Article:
These signs would give those who paid heed to them plenty of advance warning (Matthew 24:32-33). When they saw the signs, Jesus urges his followers to flee Jerusalem as fast as they possibly could (Matthew 24:16-22). He urged them to pray that the time would not come when a flight would be hindered, such as during the winter or on the Sabbath when the gates of Jerusalem would be closed. Jesus also warned them not to delay because of misleading statements by people falsely calling themselves the Christ (Matthew 24:23-28). Many people will ignore Jesus' warnings because of these people. However, Christians have their warning (Matthew 24:24-25). According to traditional history, Christians heeded their Master and not one Christian perished in the destruction of Jerusalem.

The destruction prophesied, while severe, was limited only to Jerusalem and the nation of Israel (Matthew 23:25; 24:1-2). Descriptive terms are used to show the severity of this destruction which is similar to the terms used for the destruction of Babylon (Isaiah 13:9-11, Joel 2:10) and of Egypt (Isaiah 11:12; 19:1).


Jesus assures his listeners in Matthew 24:35 that these things will happen and God will not alter what Jesus has just prophesied.

The End of the World

Jesus now moves to a new topic, concerning when the end of the world will take place. Unlike the end of Jerusalem, the time for the end of the world is not known - even Jesus did not know when the end will be (Matthew 24:36). Notice that Jesus calls this event "that day." This is the same phrase used by Paul (I Thessalonians 5:2) and Peter (II Peter 3:10-13) in regard to the end of the world.

The end of Jerusalem would be preceded by unusual events, but at the end of the age, the times will appear to be normal (Matthew 24:37-39). Paul said people would be thinking contented thoughts of peace and safety (I Thessalonians 5:3). Nothing unusual would precede the end. No warnings, no signs, nothing to mark the event in advance.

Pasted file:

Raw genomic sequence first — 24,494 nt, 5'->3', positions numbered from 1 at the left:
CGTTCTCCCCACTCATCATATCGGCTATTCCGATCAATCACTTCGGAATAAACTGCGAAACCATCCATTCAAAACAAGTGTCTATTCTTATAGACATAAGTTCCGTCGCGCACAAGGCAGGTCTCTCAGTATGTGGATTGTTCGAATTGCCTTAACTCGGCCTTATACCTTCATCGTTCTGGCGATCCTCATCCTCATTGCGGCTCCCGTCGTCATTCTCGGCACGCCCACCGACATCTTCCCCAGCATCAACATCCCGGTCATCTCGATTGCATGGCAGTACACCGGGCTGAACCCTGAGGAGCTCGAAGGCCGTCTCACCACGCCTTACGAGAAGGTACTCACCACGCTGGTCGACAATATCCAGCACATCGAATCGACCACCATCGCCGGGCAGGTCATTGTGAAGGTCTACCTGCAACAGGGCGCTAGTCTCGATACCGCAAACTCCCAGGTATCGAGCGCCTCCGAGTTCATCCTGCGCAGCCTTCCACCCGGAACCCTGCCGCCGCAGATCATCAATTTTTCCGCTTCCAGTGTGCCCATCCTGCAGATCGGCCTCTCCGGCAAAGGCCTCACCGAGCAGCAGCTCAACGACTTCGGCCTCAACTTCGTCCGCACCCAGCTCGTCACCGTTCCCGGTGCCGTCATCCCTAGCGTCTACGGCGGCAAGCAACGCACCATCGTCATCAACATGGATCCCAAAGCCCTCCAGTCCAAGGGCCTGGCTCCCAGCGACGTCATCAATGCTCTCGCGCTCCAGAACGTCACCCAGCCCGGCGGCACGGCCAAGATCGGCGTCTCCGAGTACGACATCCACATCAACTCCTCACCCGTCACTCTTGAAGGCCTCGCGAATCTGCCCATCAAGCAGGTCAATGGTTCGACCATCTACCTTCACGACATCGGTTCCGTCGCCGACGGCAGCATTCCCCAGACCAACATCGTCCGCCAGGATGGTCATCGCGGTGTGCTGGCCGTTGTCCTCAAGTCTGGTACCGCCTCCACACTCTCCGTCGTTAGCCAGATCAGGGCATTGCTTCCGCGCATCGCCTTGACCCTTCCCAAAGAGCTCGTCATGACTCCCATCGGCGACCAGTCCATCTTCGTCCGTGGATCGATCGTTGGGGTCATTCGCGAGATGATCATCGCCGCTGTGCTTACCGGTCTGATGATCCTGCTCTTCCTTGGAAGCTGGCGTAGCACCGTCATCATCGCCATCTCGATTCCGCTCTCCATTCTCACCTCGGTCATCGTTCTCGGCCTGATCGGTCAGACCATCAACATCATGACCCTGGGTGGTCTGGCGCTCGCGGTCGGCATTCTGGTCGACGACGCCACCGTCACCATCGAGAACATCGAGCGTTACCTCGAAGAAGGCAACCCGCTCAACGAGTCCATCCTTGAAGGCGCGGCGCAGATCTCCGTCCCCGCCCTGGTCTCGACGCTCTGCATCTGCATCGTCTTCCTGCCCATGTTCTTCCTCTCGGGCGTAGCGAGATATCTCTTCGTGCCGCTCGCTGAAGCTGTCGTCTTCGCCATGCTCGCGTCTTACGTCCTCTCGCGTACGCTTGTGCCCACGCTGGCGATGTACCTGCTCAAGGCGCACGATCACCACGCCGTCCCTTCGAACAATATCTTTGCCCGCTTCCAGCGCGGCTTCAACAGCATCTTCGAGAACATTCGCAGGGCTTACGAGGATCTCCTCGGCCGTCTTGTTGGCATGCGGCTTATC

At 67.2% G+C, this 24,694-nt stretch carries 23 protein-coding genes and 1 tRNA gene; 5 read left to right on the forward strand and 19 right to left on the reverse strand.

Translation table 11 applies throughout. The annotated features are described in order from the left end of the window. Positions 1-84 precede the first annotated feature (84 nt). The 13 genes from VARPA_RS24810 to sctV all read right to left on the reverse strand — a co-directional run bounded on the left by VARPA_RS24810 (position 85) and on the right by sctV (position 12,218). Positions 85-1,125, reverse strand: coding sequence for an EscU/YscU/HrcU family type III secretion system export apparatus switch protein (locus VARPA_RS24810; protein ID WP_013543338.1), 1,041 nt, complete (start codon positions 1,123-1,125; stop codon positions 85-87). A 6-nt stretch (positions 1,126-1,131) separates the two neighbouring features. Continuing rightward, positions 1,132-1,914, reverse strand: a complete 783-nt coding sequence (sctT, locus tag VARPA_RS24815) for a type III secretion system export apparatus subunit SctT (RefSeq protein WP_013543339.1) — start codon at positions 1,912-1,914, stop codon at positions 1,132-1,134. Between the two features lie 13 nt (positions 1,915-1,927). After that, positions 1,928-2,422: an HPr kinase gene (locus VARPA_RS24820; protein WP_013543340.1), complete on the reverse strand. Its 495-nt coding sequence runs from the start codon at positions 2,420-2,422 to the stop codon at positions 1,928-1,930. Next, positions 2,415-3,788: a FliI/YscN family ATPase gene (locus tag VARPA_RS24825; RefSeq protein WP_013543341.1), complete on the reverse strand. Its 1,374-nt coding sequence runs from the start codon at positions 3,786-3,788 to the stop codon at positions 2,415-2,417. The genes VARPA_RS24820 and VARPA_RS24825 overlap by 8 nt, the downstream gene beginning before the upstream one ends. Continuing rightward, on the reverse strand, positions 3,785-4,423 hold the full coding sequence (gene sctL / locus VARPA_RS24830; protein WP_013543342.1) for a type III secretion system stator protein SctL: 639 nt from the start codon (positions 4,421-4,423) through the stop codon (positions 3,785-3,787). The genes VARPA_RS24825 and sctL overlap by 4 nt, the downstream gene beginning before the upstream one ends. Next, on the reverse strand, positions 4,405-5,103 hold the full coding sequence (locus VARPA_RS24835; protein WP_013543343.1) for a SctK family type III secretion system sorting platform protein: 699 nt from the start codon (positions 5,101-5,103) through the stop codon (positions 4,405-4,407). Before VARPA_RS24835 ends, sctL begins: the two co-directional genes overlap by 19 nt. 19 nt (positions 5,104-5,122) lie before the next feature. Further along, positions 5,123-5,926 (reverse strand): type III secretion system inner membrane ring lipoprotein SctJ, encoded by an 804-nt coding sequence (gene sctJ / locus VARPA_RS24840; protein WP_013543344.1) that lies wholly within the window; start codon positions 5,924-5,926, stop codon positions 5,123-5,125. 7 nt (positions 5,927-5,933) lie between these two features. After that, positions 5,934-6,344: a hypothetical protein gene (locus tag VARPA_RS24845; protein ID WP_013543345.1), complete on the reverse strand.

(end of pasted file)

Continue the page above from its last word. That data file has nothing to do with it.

Without advance warning, there is no possibility of preparing for the end at the last moment. Therefore, we must be prepared for the event to happen at any time (Matthew 24:42-45; I Thessalonians 5:4-11). Nor will there be an opportunity to hide from this event (Matthew 24:40-41; I Thessalonians 5:3). This will be a universal judgment (Matthew 25:31-46), whom no one can escape.

Compare the two halves of Jesus' answer to his disciples:

Destruction of Jerusalem
Matthew 23:36-24:35
Destruction of the World
Matthew 24:36-25:46
The time is identifiable. The time is unknown.
It will occur in "this generation." It will happen on "that day."
The events prior will be unusual. The events prior will be typical.
There will be advance warnings - the example of the fig tree. There will be no warning - the example of the thief.
The judgment will be local - on the nation of Israel. The judgment will be universal.
Specific signs of the coming judgment can be seen. No advance sign of the end will be found.
There will be time to escape the judgment. There will be no time for flight.

Too often, people mix the events from the destruction of Jerusalem with the events dealing with the end of the world. This leads people to believe they can predict the end of the world, even though Jesus clearly states that there will be no warning. You will not know years, months, weeks, or even days in advance of Jesus' return. You will not have a chance to make last-minute preparations. You must be prepared for the master to return at any moment. Are you ready?